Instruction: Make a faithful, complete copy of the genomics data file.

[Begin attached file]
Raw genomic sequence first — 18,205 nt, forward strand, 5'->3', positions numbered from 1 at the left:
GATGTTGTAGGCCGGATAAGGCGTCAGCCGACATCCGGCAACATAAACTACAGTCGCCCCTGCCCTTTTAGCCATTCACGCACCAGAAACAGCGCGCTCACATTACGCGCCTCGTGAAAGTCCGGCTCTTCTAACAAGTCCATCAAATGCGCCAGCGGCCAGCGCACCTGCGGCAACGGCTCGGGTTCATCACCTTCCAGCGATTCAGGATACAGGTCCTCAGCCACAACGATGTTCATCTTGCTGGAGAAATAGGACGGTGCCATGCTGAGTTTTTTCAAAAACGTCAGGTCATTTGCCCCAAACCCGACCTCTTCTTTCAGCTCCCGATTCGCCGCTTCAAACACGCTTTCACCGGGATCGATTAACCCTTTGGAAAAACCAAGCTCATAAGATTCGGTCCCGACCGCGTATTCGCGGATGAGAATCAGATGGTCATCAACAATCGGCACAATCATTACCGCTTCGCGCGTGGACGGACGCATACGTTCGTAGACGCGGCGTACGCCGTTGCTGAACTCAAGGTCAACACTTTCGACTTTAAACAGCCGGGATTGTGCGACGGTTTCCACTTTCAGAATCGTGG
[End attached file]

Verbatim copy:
Raw genomic sequence first — 18,205 nt, forward strand, 5'->3', positions numbered from 1 at the left:
GATGTTGTAGGCCGGATAAGGCGTCAGCCGACATCCGGCAACATAAACTACAGTCGCCCCTGCCCTTTTAGCCATTCACGCACCAGAAACAGCGCGCTCACATTACGCGCCTCGTGAAAGTCCGGCTCTTCTAACAAGTCCATCAAATGCGCCAGCGGCCAGCGCACCTGCGGCAACGGCTCGGGTTCATCACCTTCCAGCGATTCAGGATACAGGTCCTCAGCCACAACGATGTTCATCTTGCTGGAGAAATAGGACGGTGCCATGCTGAGTTTTTTCAAAAACGTCAGGTCATTTGCCCCAAACCCGACCTCTTCTTTCAGCTCCCGATTCGCCGCTTCAAACACGCTTTCACCGGGATCGATTAACCCTTTGGAAAAACCAAGCTCATAAGATTCGGTCCCGACCGCGTATTCGCGGATGAGAATCAGATGGTCATCAACAATCGGCACAATCATTACCGCTTCGCGCGTGGACGGACGCATACGTTCGTAGACGCGGCGTACGCCGTTGCTGAACTCAAGGTCAACACTTTCGACTTTAAACAGCCGGGATTGTGCGACGGTTTCCACTTTCAGAATCGTGG